March 3, 2015

All at sea with children’s behaviour

This article was authored by the Parenting Team
at the Australian Childhood Foundation.

Why is it that whenever we mention children’s ‘behaviour’, the inference is that we’re talking about bad, or challenging behaviour? Yet anything at all that children (and adults) do- good, bad or otherwise, is behaviour.

When discussing the behaviours of children with parents in our Bringing up Great Kids parent groups, we offer them a fresh way of viewing and thinking about what they see in children’s behaviours: our iceberg model of behaviour. This model acknowledges that all behaviour has meaning. The model positions behaviour as the tip of an iceberg, with all of the motivators for that behaviour lying beneath the surface. Important motivators of the behaviours of young children, include their needs and their feelings. Understanding that a particular behaviour won’t change unless its underlying needs and feelings are first acknowledged and understood, this model prompts parents to wonder about their child’s needs and feelings and to respond to those, rather than to the behaviour itself.


At times, the behaviours of young children can really press parents’ ‘buttons’. When that occurs, it is important for parents to reflect on their own needs and feelings, to avoid behaving in a way that harms children. (This is an ideal time to practise our STOP/PAUSE/PLAY routine!)

Issues around responding to behaviour are particularly pertinent for parents of toddlers. Between the ages of one and four, a child’s emotional brain centre is like a construction zone (or like your house, part-way throug

h renovations!). The ‘synaptic exuberance’ inside the child’s brain, manifests on the tip of the iceberg, with behaviours of easy frustration and strongly expressed feelings, which are so typical of toddlers. Beneath the surface lie the toddler’s big needs and very big feelings. Let’s look at a common example:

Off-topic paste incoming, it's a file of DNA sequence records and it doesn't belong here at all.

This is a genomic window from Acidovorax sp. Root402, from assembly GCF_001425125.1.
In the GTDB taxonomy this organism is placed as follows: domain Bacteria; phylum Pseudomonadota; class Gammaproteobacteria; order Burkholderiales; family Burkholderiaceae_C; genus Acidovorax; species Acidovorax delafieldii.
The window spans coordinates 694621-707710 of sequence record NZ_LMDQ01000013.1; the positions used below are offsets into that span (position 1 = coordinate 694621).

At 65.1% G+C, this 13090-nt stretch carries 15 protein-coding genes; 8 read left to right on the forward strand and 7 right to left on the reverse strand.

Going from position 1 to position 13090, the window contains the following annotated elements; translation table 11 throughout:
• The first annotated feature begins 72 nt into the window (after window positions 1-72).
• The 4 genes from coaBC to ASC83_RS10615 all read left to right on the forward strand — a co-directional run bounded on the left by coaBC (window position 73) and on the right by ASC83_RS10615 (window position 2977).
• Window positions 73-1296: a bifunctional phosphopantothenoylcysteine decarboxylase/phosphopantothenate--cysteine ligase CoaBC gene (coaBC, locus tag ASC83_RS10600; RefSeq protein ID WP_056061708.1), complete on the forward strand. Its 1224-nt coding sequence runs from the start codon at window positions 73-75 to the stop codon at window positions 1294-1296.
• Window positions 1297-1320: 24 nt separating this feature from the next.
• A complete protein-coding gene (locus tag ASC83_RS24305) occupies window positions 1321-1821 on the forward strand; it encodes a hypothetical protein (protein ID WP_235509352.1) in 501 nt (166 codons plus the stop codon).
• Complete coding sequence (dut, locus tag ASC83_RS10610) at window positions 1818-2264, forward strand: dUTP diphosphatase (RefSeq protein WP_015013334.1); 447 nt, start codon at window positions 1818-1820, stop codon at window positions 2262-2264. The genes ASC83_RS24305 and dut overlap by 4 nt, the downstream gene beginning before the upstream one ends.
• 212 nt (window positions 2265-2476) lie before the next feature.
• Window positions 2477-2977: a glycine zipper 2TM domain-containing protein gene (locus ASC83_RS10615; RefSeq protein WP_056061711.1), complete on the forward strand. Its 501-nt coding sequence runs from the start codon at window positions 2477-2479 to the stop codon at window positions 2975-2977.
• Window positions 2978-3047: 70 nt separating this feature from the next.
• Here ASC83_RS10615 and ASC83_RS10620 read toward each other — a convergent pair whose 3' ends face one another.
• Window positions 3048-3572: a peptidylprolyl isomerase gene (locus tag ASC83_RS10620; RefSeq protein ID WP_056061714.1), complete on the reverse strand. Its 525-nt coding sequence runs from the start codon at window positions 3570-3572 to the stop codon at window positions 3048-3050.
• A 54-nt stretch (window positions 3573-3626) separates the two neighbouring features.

Two year old Archie wants the truck Jack is playing with. He grabs it from Jack. When Jack begins to cry, Archie hits him and starts to cry himself.

An adult carer who understands the iceberg model of behaviour would wonder about Archie’s needs and feelings (‘I need that toy and I need it now!’) and would then show Archie non-verbally, ‘I get you’. Staying with young children physically and emotionally when they are upset, lets them know that their feelings are understood and helps them to calm down.

Likewise, for Jack the carer’s role would be to think about what Jack might be feeling (‘Archie is mean/doesn’t like me’ or ‘but I really want that toy’), and then show Jack that they understand as well. In both cases, the most appropriate response might then be to give them both a hug.

Of course when we tap into children’s feelings this doesn’t mean we don’t set limits on their behaviour. But, in our experience (and this is backed up by current research) these limits are best learnt when children are emotionally calm. This is because the state of distress inhibits the brains ability to think clearly and to form long term memories. By taking the time to allow children to be supported in their feelings, we enable them to return to calm. Once calm, they are best positioned to learn & remember the lessons we might like to help them take on.

Learning to consider the underlying feelings and needs of children rather than instinctively respond to the behaviour on the surface can take time and practice. In our Bringing Up Great Kids groups we look at the differences between ages and developmental stages, considering what might be reasonable expectations on each child’s behaviour and their ability to manage their own emotions. We encourage parents to reflect on situations they’ve recently faced with their children and map their own icebergs to aid in understanding the feelings and needs their child might need support with.

Have you used a similar model with parents you work with?

What changes have you noticed in parents who build this type of skill?

For us, we have found that parents and children become more attuned or connected over time. Children increase their emotions literacy and better learn how to communicate their feelings in an age appropriate manner. These are terrific skills for any child to have, and together with the stronger relationship with their Mum, Dad or carer, will help strengthen their capacity to manage their emotions into the future.